Was Saturday's gut-wrenching loss by Tennessee to Missouri the straw that broke the camel's back as far as Coach Derek Dooley's job employment is concerned?
Very possible. As of late Sunday evening, Volquest.com and several other websites were reporting that the embattled Dooley will be fired at the end of the season.
Until Saturday's loss by Tennessee, I felt that Dooley would probably return for another season in Knoxville, even though I believed he would need to run the table over the final three games to do so.
After watching the Vols flounder on a sun-splashed day at Neyland Saturday, I really don't think there's much hope for him. With all the negativity that I heard exiting the stadium Saturday, it's obvious that a lot of folks hope he won't be back.
The Tigers made their first-ever appearance at Neyland Stadium a memorable one, coming from behind to deck the Vols in four overtimes by a 51-48 margin.
In the first half, the UT defense that is historically bad this year seemed to be energized and allowed the Tigers only 60-some yards of offense. Tyler Bray was throwing the ball all over the place, with two UT receivers -- Justin Hunter and tight end Michael Rivera -- both accumulating over 100 yds. in receptions over the opening two periods as the Vols led 21-7.
But two halves must be played. When the third quarter began, the defense of 2012 reappeared. And it was ugly.
Missouri scored on the first play from scrimmage, a 77-yd. run, and it was almost like somebody stuck a pin into a balloon. Although Bray and company did recover to regain a 14-point spread at 28-14, it was only a matter of time until the Tigers were going to exploit a defense that just can't get off the field.
The Vols can't win a close game. They've proven that time and again. Despite their best efforts, they can't seem to contain an opponent who is facing third down and long.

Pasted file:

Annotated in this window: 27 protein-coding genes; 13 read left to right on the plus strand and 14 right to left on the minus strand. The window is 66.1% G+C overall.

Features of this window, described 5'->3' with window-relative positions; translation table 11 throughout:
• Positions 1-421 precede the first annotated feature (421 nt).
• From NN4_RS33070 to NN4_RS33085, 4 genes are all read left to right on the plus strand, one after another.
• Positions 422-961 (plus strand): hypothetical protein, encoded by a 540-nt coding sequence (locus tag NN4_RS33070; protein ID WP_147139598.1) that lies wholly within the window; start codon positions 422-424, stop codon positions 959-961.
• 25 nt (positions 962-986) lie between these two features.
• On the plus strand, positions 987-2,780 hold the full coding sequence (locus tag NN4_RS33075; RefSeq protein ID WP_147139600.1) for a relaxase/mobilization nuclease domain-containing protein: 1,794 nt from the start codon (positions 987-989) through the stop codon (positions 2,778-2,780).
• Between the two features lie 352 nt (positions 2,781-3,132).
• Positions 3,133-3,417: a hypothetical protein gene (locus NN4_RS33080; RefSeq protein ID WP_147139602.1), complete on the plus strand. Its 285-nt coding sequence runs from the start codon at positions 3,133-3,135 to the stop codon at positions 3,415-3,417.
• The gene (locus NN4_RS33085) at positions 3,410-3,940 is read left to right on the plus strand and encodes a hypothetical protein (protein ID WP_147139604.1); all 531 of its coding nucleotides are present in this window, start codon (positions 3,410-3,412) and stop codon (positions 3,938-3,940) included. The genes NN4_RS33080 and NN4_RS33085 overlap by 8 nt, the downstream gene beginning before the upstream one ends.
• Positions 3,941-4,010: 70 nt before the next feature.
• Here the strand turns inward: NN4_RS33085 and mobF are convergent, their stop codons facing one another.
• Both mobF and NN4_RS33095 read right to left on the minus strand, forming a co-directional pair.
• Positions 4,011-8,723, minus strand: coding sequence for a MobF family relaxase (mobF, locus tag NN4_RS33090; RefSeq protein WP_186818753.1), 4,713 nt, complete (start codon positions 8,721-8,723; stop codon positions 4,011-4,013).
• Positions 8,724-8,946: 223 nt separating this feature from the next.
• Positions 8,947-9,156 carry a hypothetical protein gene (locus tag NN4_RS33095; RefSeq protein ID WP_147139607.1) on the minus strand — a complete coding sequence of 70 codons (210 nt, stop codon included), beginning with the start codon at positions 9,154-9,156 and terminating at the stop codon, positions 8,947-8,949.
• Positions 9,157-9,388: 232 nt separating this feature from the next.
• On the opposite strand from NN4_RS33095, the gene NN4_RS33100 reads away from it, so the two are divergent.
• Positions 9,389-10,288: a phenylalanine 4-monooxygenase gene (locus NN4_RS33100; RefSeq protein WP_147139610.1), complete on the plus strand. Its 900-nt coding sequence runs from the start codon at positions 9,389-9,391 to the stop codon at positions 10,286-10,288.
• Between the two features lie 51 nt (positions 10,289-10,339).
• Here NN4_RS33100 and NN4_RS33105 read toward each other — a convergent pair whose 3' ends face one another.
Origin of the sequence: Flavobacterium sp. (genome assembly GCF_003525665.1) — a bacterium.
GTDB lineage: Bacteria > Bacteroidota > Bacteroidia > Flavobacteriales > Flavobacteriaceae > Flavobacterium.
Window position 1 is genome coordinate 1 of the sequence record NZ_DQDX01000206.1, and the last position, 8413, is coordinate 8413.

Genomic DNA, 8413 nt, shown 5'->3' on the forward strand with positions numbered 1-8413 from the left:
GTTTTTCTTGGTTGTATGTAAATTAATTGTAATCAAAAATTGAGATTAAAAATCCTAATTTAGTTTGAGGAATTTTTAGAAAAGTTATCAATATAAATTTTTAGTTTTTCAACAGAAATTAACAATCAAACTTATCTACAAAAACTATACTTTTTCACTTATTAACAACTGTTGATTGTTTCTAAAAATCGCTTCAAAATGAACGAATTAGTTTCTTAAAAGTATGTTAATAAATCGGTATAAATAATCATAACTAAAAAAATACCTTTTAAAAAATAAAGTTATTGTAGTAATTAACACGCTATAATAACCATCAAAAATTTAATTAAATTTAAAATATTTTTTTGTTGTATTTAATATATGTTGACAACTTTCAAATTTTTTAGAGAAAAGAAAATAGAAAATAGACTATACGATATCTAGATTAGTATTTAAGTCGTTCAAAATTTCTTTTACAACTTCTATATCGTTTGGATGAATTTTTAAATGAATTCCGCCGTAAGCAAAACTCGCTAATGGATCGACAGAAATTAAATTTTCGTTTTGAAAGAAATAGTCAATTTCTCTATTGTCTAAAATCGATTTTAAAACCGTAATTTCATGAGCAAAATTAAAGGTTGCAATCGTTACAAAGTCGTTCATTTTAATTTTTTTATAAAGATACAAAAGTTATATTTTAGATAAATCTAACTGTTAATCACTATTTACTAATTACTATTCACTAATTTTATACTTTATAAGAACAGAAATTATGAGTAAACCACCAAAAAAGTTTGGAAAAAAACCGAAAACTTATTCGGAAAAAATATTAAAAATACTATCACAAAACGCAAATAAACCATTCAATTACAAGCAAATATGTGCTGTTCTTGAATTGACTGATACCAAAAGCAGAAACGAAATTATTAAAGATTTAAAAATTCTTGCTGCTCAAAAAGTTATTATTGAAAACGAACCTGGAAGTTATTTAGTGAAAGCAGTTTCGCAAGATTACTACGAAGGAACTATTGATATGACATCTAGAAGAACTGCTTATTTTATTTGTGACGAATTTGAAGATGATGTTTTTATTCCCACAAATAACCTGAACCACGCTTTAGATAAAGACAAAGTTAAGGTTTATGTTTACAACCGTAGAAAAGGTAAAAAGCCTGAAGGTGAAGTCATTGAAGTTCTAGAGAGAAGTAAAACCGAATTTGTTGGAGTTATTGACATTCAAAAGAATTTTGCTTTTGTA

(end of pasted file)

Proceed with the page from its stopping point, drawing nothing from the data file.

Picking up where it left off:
They were penalized 11 times in the contest, many for false starts.
All those mistakes can't be blamed on the coaching staff. But there is such a thing as adjusting at halftime, something which UT opponents seem to be able to do week in and week out. Missouri did it Saturday, and after looking awful in the opening half, they completely took it to the Vols in the second half and the overtime periods.
But the tell-tale blow as far as I was concerned came in regulation with under a minute left after Mizzou had tied the game at 28-28.
The Tigers kicked off and the ball was returned out to the 40 with still over 30 seconds to go.
After a pass netted only one yard, the Vols packed it in and decided to play for overtime. This decision was made despite the fact that Tyler Bray has one of the best passing arms in college football, the team has two of the best wide-outs in the country in Justin Hunter and Cordarrell Patterson, and to top it off, there were two time outs left to use.
It would seem that a couple of passes could have gotten the team into position for at least a field goal try to win in regulation. With the history of the kicking game this year, I know that's not a given, but at least they could have tried.
Instead, Dooley took the two time outs home with him, the teams went to overtime, Tennessee wasn't able to stop the Tigers from scoring in the extra periods, and the rest is history.
So, probably, is Dooley.
A win over Vandy next week in Nashville seems improbable for the 4-6 Vols, who are an unheard of 0-6 in the SEC. You can bet the Commodores will be remembering last year, when Dooley and his team celebrated like they had won the national title when they downed Vandy. The Youtube video will be played over and over this week in Nashville.
Kentucky closes out the schedule, and if there's one team in the league that's worse than UT on defense, it's probably the Wildcats.
I got to talk to several Missouri fans on my way into the stadium Saturday. Most of them were lost because they had never been to Knoxville before. Many were shooting photos on the outside of the stadium as they got their first look at the mammoth building.
"I remember watching Tennessee on TV 10 years ago and how excited everybody was," said one 30-something fellow from Columbia, who had made a 10-hour drive to Knoxville. "I had always wanted to see a game here. I just wish we had the excitement that the town seemed to have a few years ago."
Another fan had a ticket handed to him by an apparent UT fan, all decked out in his orange gear.
"Need a ticket? Here," he told a young man who appeared to be college-age. "Obviously you're not from around here or you'd know I can't sell them."
I talked to a couple from the Branson area who said they are enjoying visiting all the venues in the Southeastern Conference, which are new to the Missouri fans.
"We're not a very good team," the woman smiled. "But a bad day in the SEC is better than a good day in the Big 12. We don't have to put up with that haughty Texas anymore. I hate Texas."